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Can Silicon Valley Save the World?
posted by infini on Jul 1, 2013 - 43 comments

They deserve better

The poor in America: In need of help Some 15% of Americans (around 46.2m people) live below the poverty line, as Ms Hamilton does. You have to go back to the early 1960s—before Lyndon Johnson’s Great Society programmes—to find a significantly higher rate. Many more, like Ms Dunham, have incomes above the poverty line but nevertheless cannot meet their families’ basic monthly needs, and there are signs that their number is growing. Once upon a time the fates of these people weighed heavily on American politicians. Ronald Reagan boasted about helping the poor by freeing them from having to pay federal income tax. Jack Kemp, Bob Dole’s running-mate in 1996, sought to spearhead a “new war on poverty.” George W. Bush called “deep, persistent poverty…unworthy of our nation’s promise”. No longer. Budgets are tight and the safety net is expensive. Mitt Romney famously said he was not “concerned about the very poor” because they have a safety net to take care of them. Mr Obama’s second-term plan mentioned poverty once, and on the trail he spoke gingerly of “those aspiring to the middle class”. “Poor” is a four-letter word.
posted by infini on Nov 8, 2012 - 23 comments

The bottom of the pyramid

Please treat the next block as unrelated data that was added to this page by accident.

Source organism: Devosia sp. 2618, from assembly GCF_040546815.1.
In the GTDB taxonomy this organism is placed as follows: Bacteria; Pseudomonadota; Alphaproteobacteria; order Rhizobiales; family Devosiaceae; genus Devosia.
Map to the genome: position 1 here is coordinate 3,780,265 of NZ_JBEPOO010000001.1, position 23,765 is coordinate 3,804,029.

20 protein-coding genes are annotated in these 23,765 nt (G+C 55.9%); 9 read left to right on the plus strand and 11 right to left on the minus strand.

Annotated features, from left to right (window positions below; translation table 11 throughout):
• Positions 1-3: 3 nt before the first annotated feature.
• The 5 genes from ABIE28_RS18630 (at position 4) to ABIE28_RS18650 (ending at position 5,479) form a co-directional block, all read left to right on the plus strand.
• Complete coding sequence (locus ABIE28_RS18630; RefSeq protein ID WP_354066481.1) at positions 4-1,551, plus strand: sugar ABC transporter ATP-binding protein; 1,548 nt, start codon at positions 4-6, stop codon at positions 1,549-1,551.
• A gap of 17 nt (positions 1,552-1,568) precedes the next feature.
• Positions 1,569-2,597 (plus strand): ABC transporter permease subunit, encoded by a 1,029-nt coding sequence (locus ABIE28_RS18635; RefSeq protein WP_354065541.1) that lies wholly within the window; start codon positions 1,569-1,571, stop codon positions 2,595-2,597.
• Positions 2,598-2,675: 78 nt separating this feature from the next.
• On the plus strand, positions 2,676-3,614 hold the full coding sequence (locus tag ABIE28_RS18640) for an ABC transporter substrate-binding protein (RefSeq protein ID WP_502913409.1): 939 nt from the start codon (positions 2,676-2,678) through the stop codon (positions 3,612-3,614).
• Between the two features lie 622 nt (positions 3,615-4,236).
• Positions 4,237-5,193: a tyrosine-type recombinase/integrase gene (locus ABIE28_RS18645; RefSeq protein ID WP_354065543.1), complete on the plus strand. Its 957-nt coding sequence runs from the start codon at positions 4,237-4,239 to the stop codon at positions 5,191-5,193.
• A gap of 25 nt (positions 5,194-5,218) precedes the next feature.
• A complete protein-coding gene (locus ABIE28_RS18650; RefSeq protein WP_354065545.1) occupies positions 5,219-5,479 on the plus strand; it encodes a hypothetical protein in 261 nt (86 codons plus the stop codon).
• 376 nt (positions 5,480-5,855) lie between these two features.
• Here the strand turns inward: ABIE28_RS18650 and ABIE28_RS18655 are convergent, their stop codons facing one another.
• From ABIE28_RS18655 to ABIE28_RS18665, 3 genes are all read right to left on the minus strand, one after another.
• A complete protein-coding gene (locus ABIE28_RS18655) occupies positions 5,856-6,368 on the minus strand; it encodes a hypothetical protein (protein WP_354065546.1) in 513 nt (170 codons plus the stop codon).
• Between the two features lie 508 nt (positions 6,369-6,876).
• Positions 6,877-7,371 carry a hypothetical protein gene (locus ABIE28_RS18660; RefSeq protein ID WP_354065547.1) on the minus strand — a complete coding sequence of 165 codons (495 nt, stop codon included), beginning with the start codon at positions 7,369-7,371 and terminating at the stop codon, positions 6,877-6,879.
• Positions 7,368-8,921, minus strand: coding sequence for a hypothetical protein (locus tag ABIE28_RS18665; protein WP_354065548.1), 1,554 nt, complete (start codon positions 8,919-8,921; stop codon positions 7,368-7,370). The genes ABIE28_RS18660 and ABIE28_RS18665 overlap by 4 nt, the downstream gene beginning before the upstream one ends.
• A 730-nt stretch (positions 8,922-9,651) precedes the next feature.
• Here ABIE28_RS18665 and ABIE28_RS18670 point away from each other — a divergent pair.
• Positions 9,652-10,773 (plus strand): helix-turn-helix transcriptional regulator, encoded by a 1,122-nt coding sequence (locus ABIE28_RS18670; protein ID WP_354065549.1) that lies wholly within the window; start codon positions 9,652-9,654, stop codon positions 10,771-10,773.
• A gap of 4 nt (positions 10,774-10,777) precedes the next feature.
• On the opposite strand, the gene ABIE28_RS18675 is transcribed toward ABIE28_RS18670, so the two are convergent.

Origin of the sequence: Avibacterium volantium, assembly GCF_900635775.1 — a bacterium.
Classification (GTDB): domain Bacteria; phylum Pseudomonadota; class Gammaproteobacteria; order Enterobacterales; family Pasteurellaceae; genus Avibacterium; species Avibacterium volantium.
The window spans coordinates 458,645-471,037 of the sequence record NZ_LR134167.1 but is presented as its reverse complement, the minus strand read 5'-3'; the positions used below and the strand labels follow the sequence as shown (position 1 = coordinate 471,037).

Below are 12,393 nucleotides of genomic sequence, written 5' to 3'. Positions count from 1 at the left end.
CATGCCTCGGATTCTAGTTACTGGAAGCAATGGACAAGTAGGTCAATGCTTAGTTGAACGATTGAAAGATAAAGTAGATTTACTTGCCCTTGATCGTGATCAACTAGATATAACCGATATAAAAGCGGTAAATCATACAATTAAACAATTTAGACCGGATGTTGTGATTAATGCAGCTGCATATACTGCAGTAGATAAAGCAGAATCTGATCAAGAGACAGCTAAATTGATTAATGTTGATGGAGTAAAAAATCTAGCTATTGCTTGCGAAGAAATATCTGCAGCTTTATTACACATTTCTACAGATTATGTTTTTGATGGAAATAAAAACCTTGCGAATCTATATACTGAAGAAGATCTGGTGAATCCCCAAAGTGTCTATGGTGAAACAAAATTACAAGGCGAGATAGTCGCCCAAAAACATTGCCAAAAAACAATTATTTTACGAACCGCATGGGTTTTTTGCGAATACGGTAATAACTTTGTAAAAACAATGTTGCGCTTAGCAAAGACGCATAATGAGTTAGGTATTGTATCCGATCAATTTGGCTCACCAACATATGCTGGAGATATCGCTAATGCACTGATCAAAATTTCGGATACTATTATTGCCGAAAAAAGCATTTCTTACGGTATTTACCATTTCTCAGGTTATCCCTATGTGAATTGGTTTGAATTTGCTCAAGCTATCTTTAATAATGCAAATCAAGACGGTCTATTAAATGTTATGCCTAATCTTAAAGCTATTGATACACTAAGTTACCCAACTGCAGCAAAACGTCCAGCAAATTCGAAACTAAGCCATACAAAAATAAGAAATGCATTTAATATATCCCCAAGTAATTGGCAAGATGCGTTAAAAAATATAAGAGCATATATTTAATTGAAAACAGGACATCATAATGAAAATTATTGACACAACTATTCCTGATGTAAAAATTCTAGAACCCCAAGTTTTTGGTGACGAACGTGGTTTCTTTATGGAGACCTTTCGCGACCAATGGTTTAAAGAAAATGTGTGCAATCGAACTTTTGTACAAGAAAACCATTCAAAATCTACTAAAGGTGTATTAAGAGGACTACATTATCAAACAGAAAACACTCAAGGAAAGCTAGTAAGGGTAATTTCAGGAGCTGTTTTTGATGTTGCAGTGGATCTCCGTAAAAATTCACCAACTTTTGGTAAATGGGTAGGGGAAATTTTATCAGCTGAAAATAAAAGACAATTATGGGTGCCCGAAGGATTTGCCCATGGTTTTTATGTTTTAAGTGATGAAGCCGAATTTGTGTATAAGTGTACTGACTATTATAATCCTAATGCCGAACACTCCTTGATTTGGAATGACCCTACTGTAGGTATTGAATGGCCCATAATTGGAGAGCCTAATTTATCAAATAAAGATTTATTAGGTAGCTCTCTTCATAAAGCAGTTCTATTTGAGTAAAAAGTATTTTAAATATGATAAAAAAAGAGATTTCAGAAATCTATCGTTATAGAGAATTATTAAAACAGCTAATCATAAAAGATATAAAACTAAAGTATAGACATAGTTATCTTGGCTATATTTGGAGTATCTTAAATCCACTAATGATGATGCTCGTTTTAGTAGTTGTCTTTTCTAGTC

U.S. Poverty Rate, 1 in 6, at Highest Level in Years (NYT) - An additional 2.6 million people slipped below the poverty line in 2010, census officials said, making 46.2 million people in poverty in the United States, the highest number in the 52 years the Census Bureau has been tracking it, said Trudi Renwick, chief of the Poverty Statistic Branch. That represented 15.1 percent of the country. The poverty line in 2010 was at $22,113 for a family of four. (related)
posted by infini on Sep 13, 2011 - 121 comments

The storm in a designer teacup

Bruce Nussbaum kicked off a minor hubbub in designa circles this week with his provocative article "Is Humanitarian Design the new Imperialism?" which led to this response by Frogdesign's Robert Fabricant "In Defense of Design Imperialism" and WorldChanging's Alex Steffen's "The Problem with Design: Imperialism or thinking too small?" and finally a whole slew of blog posts, opinions and commentary artfully collated here by the editors of Design Observer. But the question still remains unanswered...
posted by infini on Jul 17, 2010 - 85 comments

words fail me

CK Prahalad, Paul and Ruth McCracken Distinguished University Professor of Corporate Strategy at the Stephen M. Ross School of Business in the University of Michigan passed away on 16th April 2010 after a brief illness. His core competency was strategic insight and vision and his legacy to the world, the concept of the Bottom of the Pyramid, which changed the way big business viewed the teeming, huddled poverty stricken masses of the former third world as micro-innovators, micro-producers and so, micro-consumers in their own right. Among others, his work inspired Ratan Tata as the Nano turned conventional wisdom of automobile manufacturing on its head and paved the way for Indian industry to focus on the high volume/low margin potential of their domestic market. In 2009, he was named the "world's most influential thinker" . Though not uncriticized for his theories on the Fortune at the Bottom of the Pyramid, one can acknowledge his role in overcoming the "tyranny of dominant logic" that the poor should not simply be recipients of charity but demanding customers in challenging environments. RIP, sir. {previously, previously}